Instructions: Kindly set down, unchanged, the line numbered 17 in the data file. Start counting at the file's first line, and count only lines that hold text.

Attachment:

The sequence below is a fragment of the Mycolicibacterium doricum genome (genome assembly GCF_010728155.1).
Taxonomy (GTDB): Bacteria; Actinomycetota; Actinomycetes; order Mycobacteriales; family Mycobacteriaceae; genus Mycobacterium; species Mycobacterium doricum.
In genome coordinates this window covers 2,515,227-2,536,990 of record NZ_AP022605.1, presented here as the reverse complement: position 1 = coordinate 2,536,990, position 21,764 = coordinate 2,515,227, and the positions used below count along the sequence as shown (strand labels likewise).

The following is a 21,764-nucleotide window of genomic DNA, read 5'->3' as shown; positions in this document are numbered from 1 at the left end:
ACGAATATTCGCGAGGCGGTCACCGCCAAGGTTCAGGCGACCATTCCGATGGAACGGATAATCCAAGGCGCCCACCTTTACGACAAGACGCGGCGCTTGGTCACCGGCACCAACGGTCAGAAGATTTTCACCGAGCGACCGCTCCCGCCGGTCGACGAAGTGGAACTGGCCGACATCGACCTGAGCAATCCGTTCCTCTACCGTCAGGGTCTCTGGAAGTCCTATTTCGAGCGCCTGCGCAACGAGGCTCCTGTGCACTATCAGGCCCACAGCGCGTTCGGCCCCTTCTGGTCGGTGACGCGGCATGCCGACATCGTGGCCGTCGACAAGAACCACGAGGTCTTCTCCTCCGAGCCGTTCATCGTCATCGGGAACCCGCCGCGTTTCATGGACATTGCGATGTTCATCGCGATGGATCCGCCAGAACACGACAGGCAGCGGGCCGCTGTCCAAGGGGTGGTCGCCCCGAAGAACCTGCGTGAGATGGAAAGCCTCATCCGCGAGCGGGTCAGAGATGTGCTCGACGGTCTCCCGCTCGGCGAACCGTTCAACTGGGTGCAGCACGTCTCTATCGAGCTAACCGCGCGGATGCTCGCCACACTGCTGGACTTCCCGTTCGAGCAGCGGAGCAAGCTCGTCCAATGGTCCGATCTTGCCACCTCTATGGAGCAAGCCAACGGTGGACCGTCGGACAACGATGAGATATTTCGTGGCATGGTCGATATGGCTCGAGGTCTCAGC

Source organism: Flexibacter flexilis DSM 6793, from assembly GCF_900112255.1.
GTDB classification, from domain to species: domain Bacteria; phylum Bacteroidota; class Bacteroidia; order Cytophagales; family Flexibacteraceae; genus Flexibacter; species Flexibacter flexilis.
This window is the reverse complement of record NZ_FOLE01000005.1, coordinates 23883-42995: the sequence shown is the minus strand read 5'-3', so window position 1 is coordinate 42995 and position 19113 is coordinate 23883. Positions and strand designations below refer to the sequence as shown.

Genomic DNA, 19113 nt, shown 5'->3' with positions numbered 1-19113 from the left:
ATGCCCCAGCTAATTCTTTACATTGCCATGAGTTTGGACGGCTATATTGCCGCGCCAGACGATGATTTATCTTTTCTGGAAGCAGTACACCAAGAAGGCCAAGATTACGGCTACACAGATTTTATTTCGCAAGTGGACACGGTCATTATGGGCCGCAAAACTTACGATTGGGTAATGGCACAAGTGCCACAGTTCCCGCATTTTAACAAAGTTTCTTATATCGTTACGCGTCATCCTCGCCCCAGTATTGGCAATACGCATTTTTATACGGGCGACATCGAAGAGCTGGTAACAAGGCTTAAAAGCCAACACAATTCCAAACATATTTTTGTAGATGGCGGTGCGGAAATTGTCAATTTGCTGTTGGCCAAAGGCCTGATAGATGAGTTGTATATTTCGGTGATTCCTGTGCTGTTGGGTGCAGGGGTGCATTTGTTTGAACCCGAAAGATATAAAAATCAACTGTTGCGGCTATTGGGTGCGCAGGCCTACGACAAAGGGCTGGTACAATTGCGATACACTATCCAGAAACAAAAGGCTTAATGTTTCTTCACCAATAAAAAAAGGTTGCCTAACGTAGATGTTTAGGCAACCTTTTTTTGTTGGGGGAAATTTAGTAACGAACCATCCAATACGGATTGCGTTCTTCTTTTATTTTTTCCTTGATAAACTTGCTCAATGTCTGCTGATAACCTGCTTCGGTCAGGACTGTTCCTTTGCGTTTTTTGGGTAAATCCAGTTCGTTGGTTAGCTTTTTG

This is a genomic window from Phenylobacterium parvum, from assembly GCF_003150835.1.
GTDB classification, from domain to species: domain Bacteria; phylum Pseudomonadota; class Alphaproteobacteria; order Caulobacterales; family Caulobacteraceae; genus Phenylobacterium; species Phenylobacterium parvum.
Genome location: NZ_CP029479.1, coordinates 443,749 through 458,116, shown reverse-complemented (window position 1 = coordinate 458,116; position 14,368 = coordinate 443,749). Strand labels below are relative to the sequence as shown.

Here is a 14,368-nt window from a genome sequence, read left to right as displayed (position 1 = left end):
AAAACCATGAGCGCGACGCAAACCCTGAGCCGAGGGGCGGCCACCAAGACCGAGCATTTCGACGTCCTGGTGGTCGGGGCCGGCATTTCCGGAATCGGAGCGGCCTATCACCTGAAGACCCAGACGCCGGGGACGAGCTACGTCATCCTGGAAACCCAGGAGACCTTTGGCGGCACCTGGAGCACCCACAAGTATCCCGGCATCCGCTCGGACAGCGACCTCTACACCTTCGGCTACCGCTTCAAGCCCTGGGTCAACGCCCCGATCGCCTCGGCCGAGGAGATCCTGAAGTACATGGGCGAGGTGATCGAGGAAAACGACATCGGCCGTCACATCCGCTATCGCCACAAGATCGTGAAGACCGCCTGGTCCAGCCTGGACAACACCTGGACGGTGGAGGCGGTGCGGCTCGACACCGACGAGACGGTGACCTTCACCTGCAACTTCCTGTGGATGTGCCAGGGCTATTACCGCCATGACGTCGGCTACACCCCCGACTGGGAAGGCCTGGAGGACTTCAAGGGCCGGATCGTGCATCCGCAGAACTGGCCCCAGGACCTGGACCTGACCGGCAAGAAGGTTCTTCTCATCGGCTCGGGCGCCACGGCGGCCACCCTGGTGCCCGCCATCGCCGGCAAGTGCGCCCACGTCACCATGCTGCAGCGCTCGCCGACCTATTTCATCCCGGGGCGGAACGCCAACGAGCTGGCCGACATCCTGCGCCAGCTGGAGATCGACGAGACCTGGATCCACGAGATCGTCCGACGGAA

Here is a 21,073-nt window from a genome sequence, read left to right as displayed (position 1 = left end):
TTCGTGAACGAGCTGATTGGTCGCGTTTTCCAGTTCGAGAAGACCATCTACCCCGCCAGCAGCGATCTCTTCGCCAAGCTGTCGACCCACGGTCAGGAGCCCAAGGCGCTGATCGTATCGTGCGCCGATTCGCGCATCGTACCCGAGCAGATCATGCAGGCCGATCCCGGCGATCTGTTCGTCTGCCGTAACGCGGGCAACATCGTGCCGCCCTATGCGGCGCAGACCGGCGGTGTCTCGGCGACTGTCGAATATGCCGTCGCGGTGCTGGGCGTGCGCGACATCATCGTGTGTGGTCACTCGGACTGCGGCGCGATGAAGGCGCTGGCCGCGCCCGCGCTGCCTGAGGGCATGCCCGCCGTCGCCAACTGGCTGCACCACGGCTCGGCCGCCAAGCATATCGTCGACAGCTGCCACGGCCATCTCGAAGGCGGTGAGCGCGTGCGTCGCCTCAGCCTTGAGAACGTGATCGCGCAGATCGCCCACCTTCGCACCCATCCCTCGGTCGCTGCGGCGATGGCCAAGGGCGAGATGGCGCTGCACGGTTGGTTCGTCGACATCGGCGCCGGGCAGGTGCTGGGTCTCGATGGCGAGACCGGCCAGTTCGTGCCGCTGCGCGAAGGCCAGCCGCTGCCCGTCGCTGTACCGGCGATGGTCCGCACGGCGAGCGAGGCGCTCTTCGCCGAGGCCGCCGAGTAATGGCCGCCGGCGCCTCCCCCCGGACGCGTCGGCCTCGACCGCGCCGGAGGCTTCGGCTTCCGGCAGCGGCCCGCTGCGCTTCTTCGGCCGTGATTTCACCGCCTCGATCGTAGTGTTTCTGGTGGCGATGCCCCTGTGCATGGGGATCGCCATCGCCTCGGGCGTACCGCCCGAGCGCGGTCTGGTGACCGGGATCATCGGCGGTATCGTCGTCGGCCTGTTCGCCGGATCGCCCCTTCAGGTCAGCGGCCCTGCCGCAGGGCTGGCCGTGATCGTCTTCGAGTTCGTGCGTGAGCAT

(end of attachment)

TTCGTGAACGAGCTGATTGGTCGCGTTTTCCAGTTCGAGAAGACCATCTACCCCGCCAGCAGCGATCTCTTCGCCAAGCTGTCGACCCACGGTCAGGAGCCCAAGGCGCTGATCGTATCGTGCGCCGATTCGCGCATCGTACCCGAGCAGATCATGCAGGCCGATCCCGGCGATCTGTTCGTCTGCCGTAACGCGGGCAACATCGTGCCGCCCTATGCGGCGCAGACCGGCGGTGTCTCGGCGACTGTCGAATATGCCGTCGCGGTGCTGGGCGTGCGCGACATCATCGTGTGTGGTCACTCGGACTGCGGCGCGATGAAGGCGCTGGCCGCGCCCGCGCTGCCTGAGGGCATGCCCGCCGTCGCCAACTGGCTGCACCACGGCTCGGCCGCCAAGCATATCGTCGACAGCTGCCACGGCCATCTCGAAGGCGGTGAGCGCGTGCGTCGCCTCAGCCTTGAGAACGTGATCGCGCAGATCGCCCACCTTCGCACCCATCCCTCGGTCGCTGCGGCGATGGCCAAGGGCGAGATGGCGCTGCACGGTTGGTTCGTCGACATCGGCGCCGGGCAGGTGCTGGGTCTCGATGGCGAGACCGGCCAGTTCGTGCCGCTGCGCGAAGGCCAGCCGCTGCCCGTCGCTGTACCGGCGATGGTCCGCACGGCGAGCGAGGCGCTCTTCGCCGAGGCCGCCGAGTAATGGCCGCCGGCGCCTCCCCCCGGACGCGTCGGCCTCGACCGCGCCGGAGGCTTCGGCTTCCGGCAGCGGCCCGCTGCGCTTCTTCGGCCGTGATTTCACCGCCTCGATCGTAGTGTTTCTGGTGGCGATGCCCCTGTGCATGGGGATCGCCATCGCCTCGGGCGTACCGCCCGAGCGCGGTCTGGTGACCGGGATCATCGGCGGTATCGTCGTCGGCCTGTTCGCCGGATCGCCCCTTCAGGTCAGCGGCCCTGCCGCAGGGCTGGCCGTGATCGTCTTCGAGTTCGTGCGTGAGCAT